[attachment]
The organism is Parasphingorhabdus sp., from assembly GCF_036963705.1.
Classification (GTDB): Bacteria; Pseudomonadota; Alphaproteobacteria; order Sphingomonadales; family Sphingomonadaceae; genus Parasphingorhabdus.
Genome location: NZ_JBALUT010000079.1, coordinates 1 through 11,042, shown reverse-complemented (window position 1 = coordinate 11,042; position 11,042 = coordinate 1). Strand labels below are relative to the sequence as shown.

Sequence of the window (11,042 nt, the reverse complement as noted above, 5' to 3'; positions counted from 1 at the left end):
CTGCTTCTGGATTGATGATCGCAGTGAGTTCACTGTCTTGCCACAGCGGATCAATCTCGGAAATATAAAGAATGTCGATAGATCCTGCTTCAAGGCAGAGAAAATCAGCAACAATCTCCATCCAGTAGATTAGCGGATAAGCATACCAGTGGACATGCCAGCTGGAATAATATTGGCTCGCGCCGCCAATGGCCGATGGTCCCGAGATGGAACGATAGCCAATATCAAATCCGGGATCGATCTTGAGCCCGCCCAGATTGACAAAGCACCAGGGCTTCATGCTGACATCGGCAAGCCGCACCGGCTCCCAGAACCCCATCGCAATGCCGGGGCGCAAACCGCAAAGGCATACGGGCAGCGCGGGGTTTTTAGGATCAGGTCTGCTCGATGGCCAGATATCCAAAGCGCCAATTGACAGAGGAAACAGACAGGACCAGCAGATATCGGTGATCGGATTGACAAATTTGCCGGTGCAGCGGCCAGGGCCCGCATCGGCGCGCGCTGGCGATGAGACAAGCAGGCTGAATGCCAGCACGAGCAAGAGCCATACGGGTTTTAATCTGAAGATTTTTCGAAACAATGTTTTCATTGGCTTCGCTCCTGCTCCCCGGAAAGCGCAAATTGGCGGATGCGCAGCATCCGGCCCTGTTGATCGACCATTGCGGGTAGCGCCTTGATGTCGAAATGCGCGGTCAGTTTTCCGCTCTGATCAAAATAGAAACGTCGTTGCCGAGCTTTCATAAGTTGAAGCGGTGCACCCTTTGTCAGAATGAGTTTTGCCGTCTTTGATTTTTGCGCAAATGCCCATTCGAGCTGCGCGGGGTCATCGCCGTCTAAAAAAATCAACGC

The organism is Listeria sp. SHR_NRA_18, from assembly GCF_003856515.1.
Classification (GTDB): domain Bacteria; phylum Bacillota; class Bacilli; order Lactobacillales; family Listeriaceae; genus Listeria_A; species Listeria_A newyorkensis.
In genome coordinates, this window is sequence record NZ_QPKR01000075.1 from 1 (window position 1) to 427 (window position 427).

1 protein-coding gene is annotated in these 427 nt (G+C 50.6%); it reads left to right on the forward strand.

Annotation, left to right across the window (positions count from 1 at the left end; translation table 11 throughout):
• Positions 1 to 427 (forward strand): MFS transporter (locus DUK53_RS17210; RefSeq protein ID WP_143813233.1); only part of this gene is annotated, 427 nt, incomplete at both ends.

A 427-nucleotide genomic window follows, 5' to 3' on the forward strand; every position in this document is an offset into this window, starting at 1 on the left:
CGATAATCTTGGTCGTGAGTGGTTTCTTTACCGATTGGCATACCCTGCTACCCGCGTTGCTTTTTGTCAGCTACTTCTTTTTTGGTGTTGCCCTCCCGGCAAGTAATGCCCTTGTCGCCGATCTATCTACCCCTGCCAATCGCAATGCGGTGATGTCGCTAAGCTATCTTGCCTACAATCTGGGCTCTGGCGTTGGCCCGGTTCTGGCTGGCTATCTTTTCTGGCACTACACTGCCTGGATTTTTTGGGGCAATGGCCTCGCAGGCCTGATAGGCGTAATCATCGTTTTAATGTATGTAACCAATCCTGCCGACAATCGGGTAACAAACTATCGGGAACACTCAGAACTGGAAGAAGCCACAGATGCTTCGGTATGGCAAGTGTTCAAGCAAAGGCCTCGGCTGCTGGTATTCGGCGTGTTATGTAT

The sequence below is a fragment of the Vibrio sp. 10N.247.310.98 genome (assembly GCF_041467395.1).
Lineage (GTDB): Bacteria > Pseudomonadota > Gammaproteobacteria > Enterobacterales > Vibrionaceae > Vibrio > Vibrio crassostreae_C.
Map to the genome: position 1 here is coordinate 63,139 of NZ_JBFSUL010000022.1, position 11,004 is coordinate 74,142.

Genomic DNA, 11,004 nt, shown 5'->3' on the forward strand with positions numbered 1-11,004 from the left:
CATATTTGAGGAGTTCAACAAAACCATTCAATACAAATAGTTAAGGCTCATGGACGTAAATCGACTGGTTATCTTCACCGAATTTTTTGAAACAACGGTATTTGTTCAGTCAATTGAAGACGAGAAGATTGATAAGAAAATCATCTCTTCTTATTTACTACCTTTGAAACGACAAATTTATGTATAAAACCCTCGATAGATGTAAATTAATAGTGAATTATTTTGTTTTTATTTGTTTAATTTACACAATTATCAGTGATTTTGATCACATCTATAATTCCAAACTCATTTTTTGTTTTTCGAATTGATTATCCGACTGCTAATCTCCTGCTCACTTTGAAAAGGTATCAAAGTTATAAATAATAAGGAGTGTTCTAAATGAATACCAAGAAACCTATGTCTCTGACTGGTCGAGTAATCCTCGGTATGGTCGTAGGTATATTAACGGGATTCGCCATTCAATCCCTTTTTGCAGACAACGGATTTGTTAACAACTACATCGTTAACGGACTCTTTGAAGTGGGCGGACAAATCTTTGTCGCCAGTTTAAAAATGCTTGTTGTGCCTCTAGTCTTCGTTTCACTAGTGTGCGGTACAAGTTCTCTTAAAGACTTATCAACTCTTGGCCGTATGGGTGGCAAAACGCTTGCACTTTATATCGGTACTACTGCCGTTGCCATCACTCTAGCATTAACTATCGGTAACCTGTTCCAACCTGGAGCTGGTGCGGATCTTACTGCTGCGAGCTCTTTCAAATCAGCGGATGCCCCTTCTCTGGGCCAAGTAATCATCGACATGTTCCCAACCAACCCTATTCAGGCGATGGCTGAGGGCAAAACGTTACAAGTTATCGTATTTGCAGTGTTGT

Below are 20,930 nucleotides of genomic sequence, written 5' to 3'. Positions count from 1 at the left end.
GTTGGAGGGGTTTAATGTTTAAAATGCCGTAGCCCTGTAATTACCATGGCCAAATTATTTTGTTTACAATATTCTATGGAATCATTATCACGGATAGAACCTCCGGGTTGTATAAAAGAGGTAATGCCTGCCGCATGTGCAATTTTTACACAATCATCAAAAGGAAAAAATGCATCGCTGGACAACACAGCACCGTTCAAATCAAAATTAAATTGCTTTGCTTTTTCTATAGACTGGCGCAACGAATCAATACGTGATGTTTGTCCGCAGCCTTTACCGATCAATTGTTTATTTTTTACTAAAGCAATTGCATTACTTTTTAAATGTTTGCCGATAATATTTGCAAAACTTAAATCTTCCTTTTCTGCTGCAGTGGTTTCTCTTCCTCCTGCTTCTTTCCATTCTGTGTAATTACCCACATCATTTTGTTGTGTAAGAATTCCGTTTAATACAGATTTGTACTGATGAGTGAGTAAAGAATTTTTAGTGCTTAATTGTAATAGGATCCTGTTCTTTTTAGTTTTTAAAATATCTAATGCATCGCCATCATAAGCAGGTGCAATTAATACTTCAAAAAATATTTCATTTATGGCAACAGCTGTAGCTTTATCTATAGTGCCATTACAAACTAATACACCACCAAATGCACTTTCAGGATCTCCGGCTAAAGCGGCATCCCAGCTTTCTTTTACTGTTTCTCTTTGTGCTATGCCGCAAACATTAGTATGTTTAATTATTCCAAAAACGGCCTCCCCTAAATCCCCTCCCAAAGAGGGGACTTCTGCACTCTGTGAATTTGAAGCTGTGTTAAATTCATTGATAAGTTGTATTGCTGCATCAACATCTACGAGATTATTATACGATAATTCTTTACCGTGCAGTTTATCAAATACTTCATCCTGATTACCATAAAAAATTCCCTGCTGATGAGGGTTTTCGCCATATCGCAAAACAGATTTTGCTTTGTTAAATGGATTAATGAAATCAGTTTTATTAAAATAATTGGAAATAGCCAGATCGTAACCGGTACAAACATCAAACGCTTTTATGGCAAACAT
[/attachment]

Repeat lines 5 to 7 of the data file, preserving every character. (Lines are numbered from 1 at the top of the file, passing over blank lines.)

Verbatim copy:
CTGCTTCTGGATTGATGATCGCAGTGAGTTCACTGTCTTGCCACAGCGGATCAATCTCGGAAATATAAAGAATGTCGATAGATCCTGCTTCAAGGCAGAGAAAATCAGCAACAATCTCCATCCAGTAGATTAGCGGATAAGCATACCAGTGGACATGCCAGCTGGAATAATATTGGCTCGCGCCGCCAATGGCCGATGGTCCCGAGATGGAACGATAGCCAATATCAAATCCGGGATCGATCTTGAGCCCGCCCAGATTGACAAAGCACCAGGGCTTCATGCTGACATCGGCAAGCCGCACCGGCTCCCAGAACCCCATCGCAATGCCGGGGCGCAAACCGCAAAGGCATACGGGCAGCGCGGGGTTTTTAGGATCAGGTCTGCTCGATGGCCAGATATCCAAAGCGCCAATTGACAGAGGAAACAGACAGGACCAGCAGATATCGGTGATCGGATTGACAAATTTGCCGGTGCAGCGGCCAGGGCCCGCATCGGCGCGCGCTGGCGATGAGACAAGCAGGCTGAATGCCAGCACGAGCAAGAGCCATACGGGTTTTAATCTGAAGATTTTTCGAAACAATGTTTTCATTGGCTTCGCTCCTGCTCCCCGGAAAGCGCAAATTGGCGGATGCGCAGCATCCGGCCCTGTTGATCGACCATTGCGGGTAGCGCCTTGATGTCGAAATGCGCGGTCAGTTTTCCGCTCTGATCAAAATAGAAACGTCGTTGCCGAGCTTTCATAAGTTGAAGCGGTGCACCCTTTGTCAGAATGAGTTTTGCCGTCTTTGATTTTTGCGCAAATGCCCATTCGAGCTGCGCGGGGTCATCGCCGTCTAAAAAAATCAACGC

The organism is Listeria sp. SHR_NRA_18, from assembly GCF_003856515.1.
Classification (GTDB): domain Bacteria; phylum Bacillota; class Bacilli; order Lactobacillales; family Listeriaceae; genus Listeria_A; species Listeria_A newyorkensis.